Scripps Howard News Service - A few months ago, my wife discovered a spot on my back that looked a little different from all of the others.
It was shaped like a circle and a little bigger than a pencil eraser, with jagged, irregular edges. The outsides of it were red, but the center was almost solid black.
If you look up the symptoms for moles that might indicate skin cancer, you'll find almost the same description I just provided. So I visited a dermatologist.
He removed the mole, and thankfully lab tests revealed two weeks later that it was not cancerous. It was actually an "atypical nevus," a benign mole that is harmless despite its physical similarities to a deadly form of skin cancer known as melanoma.
It was a long two weeks waiting for those results -- both because the information about skin cancer available on the Internet these days is terrifying and because I know I haven't always done what I should to protect myself from the sun's cancer-causing rays during a life lived mostly outdoors.
How about you?
On sunny days this spring, have you paused five minutes to apply one of the many brands of sunscreen on the market? Or did you decide to chance it, thinking the worst will never happen to you?
Next time you're faced with that decision, think about this:
According to the Skin Cancer Foundation, skin cancer is the most common form of cancer in the United States with more than 3.5 million cases diagnosed each year. The total cases of breast cancer, lung cancer and colon cancer combined don't equal that number.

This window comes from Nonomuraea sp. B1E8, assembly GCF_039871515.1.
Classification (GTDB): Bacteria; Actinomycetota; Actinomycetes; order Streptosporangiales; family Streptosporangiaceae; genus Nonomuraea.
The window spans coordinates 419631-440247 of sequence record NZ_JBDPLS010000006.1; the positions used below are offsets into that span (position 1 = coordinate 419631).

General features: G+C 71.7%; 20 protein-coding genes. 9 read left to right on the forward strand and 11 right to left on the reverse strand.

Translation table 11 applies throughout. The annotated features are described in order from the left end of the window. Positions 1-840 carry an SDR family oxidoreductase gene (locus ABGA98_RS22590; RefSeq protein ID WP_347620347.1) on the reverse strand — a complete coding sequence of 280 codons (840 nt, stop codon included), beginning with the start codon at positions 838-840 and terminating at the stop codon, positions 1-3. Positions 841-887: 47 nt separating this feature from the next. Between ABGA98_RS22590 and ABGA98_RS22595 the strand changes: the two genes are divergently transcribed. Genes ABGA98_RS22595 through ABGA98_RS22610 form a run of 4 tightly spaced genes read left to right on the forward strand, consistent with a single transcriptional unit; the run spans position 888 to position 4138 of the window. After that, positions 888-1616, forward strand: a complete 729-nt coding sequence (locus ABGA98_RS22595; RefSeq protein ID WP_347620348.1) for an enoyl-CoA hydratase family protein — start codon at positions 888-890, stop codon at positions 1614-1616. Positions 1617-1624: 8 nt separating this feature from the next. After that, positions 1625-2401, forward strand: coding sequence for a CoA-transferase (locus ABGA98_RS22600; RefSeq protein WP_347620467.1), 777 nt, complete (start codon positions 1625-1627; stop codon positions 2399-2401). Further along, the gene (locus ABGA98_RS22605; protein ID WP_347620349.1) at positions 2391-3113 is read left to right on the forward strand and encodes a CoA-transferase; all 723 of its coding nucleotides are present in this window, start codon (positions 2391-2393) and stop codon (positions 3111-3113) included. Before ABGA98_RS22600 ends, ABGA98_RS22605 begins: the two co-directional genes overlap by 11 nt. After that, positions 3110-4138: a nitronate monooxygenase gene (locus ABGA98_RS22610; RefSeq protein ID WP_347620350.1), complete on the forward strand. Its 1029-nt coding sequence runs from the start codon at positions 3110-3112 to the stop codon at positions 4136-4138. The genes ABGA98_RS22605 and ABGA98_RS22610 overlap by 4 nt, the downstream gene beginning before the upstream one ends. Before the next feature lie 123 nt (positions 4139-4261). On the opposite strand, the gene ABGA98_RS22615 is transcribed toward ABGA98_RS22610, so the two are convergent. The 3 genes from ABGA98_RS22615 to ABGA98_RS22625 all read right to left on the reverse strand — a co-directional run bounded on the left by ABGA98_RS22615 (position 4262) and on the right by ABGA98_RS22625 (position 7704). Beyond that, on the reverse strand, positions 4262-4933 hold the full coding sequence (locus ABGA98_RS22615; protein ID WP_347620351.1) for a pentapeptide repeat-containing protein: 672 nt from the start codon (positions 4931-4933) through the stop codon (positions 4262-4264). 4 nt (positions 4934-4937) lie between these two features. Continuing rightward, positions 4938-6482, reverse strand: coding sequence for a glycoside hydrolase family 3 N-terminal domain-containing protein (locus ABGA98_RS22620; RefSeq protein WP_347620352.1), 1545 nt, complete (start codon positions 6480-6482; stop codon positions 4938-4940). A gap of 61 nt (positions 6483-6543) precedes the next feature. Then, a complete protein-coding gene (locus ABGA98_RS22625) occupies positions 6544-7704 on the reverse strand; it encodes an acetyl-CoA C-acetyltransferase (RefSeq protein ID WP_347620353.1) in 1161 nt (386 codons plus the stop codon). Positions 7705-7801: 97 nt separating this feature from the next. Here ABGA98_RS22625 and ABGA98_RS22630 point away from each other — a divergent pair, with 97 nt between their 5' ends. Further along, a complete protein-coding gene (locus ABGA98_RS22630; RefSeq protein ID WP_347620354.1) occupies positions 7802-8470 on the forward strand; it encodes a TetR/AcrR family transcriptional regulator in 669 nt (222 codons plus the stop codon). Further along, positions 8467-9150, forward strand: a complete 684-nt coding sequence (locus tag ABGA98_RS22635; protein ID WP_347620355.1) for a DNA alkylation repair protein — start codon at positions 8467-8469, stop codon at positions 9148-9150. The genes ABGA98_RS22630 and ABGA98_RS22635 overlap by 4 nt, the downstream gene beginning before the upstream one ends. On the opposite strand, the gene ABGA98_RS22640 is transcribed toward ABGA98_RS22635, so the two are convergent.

One in five Americans will develop skin cancer in their lifetime, and many of those will be diagnosed with melanoma -- the absolute worst of the worst.
Between 1970 and 2009, cases of melanoma in the United States increased by 800 percent in young women and 400 percent in young men. That stat is no doubt related to our country's increased interest in new-age tanning beds and old-fashioned sun worshipping.
An estimated 76,690 new cases of invasive melanoma will be diagnosed this year. Those cases will account for an estimated 9,480 deaths.
If big numbers don't catch your eye, how about a little one: One person dies from melanoma in the U.S. every 57 minutes.
About 86 percent of all melanomas are caused by exposure to ultraviolet radiation -- and while it's true the disease has a 92 percent cure rate, up from 49 percent during the 1950s, the treatment is a lot more grueling than the method of prevention.
Some experts believe it only takes one bad sunburn to greatly increase your chances of developing skin cancer.
With blonde hair and a skin complexion only slightly darker than the vampires that moviegoers are so crazy about these days, I've had more than one bad sunburn.
I was severely burned while riding as a media observer in the 1996 Bassmaster Classic on Alabama's Lay Lake. Then I moved from well-done to extra-crispy while vacationing in Cozumel, Mexico, the following week.
Trust me, you spend a lot of time reflecting on those kinds of things when you're waiting two weeks for a cancer verdict.
So do yourself a favor and make sunscreen as much a part of your daily routine as shaving cream and toothpaste.
I think we all can agree that choosing between spray-on or rub-on sunscreen is much more pleasant than deciding between radiation and chemo.
(Contact Bryan Brasher of The Commercial Appeal in Memphis, Tenn., at firstname.lastname@example.org.)